Here”s a summary view of the tabernacle, with some of its rich symbolism.
The overall tabernacle was 150 feet by 75 feet. It was separated from the rest of the community by set of curtains that were 7 feet high. The area within the curtains was called the outer court and it”s where sinners brought their sacrifices. The main items listed below were encountered as the high priest traveled from the entrance to the Holy of Holies.
The Entrance was on the east side through a 30 foot wide tapestry with angels woven into it.
The Bronze Altar was the first item to come upon after entering. It”s where the high priest performed laying-on-of-hands –and an innocent life was ceremonially presented to God as a substitute for the sinner.
The Bronze Basin (or Laver) was the next item. It”s where the priests washed their hands and feet –representing cleansing themselves from the contamination of the world in which they lived. It was used for ceremonially washing away sin before approaching God in all His holiness.
The Tent was 30 feet by 15 feet –and 15 feet high– divided into two parts by the veil. The entry –again on the east side– led first into the Holy Place. It contained a few items of furniture –the golden lampstand, the table of showbread and the golden altar of incense. After passing through the Holy Place, there was the Holy of Holies containing only the ark and its cover.
The Golden Lampstand (or Menorah) was within the Holy Place –on the left side– was the lampstand. It had seven lights that were fueled by olive oil. The lampstand was golden to indicate that it was pure (uncorrupted by the world and sin). Its light allowed the priests to maneuver in the Holy Place.
The Table of Showbread is where the twelve loaves of showbread (one for each tribe) were placed each day to indicate that mankind could routinely fellowship with God. The table was on the right side of the Holy Place. You might remember from Exodus 24 (noted in Hebrews chapter four) that Moses, Aaron and 72 others went up on the mountain and had a meal before God.
The Golden Altar of Incense was in the middle, toward the west side, of the Holy Place. Incense was offered when the sacrifices were brought –in the morning and evening– and it burned continually as a sweet aroma to God.
The Veil separated the Holy Place from the Holy of Holies. The Holy Place could be entered by the ordinary priest during his time of service. But the Holy of Holies could only be entered by the High Priest –and then only once a year –on the day of Atonement. It”s where God came down to meet with the High Priest.
The Ark of the Covenant was made of wood and covered in gold. Its contents were the tablets on which the Ten Commandments were written, Aaron”s rod that budded and the golden jar of manna. There was a golden cover that had two angels over it. This was the mercy seat on which the blood of the sacrifice was sprinkled.
Directional orientation is significant throughout the Bible. East portrays the beginning –and west portrays the end. (It”s even reflected in the direction in which the sun travels.) In Revelation 22:13, Jesus” says “I am the Alpha and the Omega, the first and the last, the beginning and the end.” And Hebrews 12:2 refers to Jesus as “the author and perfecter of faith.” He started and completed everything necessary for salvation. It”s all intentionally ordered.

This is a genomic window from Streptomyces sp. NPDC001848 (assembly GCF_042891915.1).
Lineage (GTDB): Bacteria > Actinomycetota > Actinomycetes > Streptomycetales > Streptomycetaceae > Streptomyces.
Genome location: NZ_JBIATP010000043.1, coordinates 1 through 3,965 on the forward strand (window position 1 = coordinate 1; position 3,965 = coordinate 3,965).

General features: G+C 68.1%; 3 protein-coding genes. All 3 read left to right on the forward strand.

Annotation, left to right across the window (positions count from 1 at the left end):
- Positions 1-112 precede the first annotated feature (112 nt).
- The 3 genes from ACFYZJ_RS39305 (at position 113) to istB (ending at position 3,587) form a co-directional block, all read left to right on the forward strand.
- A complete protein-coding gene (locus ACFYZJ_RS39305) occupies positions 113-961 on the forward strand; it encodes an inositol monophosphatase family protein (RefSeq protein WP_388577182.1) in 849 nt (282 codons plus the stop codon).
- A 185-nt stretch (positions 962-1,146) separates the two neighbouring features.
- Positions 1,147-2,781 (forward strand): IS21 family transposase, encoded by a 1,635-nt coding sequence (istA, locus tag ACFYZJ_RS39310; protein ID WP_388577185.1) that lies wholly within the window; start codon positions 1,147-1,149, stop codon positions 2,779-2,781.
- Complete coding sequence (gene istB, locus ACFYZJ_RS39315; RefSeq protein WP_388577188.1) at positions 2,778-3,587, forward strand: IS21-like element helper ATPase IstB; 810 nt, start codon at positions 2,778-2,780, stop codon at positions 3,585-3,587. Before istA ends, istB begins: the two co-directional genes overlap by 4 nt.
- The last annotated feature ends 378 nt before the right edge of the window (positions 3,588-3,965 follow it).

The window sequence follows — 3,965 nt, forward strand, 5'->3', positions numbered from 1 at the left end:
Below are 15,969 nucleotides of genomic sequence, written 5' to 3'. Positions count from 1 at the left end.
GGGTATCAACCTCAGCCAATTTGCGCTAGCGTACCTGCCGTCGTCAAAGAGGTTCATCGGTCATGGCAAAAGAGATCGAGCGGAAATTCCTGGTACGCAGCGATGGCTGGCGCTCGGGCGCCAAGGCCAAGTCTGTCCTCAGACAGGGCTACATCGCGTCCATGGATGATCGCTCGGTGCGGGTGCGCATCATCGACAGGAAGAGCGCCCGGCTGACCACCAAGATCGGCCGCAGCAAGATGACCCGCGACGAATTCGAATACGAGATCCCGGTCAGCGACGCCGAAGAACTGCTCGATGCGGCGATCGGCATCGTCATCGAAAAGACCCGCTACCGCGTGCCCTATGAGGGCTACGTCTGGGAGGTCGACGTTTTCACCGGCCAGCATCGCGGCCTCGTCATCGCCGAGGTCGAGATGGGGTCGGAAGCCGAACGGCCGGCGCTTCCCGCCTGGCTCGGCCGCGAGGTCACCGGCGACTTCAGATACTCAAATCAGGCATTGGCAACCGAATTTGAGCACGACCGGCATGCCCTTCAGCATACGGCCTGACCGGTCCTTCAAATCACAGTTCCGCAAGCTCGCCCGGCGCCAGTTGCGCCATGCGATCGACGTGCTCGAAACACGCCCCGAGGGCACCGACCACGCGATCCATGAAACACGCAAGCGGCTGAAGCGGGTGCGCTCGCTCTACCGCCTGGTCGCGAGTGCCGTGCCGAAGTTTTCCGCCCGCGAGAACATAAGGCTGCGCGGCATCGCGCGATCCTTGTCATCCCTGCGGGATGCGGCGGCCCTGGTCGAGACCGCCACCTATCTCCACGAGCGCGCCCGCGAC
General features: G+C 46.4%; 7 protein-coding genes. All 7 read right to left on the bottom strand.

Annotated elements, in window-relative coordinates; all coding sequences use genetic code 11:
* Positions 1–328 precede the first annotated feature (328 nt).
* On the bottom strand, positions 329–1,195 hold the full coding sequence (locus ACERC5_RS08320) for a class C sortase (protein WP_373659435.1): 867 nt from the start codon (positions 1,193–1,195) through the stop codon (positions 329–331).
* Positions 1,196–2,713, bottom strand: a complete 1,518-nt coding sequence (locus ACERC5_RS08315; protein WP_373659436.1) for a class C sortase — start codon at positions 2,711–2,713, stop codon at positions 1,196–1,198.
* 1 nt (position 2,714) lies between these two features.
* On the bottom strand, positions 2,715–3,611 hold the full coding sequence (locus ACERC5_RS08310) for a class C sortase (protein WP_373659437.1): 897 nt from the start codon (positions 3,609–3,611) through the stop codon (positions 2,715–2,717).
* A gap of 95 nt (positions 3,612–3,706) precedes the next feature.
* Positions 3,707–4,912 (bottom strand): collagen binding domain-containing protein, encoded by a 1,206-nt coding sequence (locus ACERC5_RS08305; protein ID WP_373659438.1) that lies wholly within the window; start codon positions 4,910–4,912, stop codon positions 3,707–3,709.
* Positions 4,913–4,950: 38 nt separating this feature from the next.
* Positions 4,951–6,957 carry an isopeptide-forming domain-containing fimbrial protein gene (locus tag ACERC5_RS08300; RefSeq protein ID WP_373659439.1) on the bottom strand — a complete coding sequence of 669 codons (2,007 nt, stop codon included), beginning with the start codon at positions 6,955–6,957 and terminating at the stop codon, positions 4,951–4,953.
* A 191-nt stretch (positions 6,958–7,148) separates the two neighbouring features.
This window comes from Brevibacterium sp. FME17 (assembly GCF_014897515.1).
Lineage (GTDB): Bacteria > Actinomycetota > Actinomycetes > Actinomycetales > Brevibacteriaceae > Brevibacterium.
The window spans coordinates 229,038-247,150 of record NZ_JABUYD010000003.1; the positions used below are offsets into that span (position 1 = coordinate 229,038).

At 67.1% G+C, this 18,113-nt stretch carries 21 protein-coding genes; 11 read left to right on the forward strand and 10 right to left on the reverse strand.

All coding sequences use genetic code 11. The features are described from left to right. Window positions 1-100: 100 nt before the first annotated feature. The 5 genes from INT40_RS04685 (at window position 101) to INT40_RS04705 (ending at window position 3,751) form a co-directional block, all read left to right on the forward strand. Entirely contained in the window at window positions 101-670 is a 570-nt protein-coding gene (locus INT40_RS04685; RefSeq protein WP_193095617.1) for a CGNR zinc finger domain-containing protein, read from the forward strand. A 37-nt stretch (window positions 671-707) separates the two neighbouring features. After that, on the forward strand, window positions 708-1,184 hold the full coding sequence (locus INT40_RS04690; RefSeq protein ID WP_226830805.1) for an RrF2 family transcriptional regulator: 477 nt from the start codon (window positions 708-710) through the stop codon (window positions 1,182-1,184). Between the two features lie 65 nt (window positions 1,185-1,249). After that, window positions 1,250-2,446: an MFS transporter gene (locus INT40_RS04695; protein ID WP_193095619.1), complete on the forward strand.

The tabernacle”s entrance on the east and the Holy of Holies on the west shows the sequential order of what Jesus accomplished here on earth.
The Entrance into the courtyard pictured angels –they were the ones who announced His birth.
The Bronze Altar is where burnt sacrifices were made– was on a mound of earth; it represents Jesus” altar –the cross– where He was sacrificed up on the hill Golgotha.
The Bronze Basin was a place of washing. It symbolizes the “baptism of death” that Jesus underwent to remove sin.
The Tent represents His body –the Holy Place foreshadows His time on earth –the Holy of Holies is heaven, where He took His blood and where He lives today.
The Golden Lampstand describes Jesus as the light of men –their salvation. It has seven lights –one for each of the seven millennia during which He has been and will be the light the world (five have occurred, one is coming to a close, and one –the thousand years that He will reign on earth– is yet to come). The oil represents His Holy Spirit.
The Table of Showbread foretold Jesus” ministry with the twelve tribes and also His last Passover meal that he ate with the twelve.
The Golden Altar of Incense depicts Jesus” unceasing prayers of intercession –showing His total reliance on His Father and compassion for His followers.
The Veil –that once separated unrighteous men from holy God– is gone. Now, all who are saved have been made righteous and have free access to God. The reason? Because Jesus –the Son of God– carried His own blood into heaven. The veil was ripped top-down by God Himself to remove the barrier.
The Ark of the Covenant is especially rich in symbolism. The wooden box represents Jesus” earthly body. It was covered in pure gold to show He was also fully God. He was the One who fulfilled the Law (the tablets of stone), who was cut down and then came to life again (Aaron”s rod was cut from an almond tree that later sprouted leaves and bore fruit), and who is the daily bread for fellowshipping with God. The bloody cover –the mercy seat– pictures the slab on which He was laid in the tomb. The angels on the mercy seat are those who were folding His grave clothes on Resurrection Sunday morning.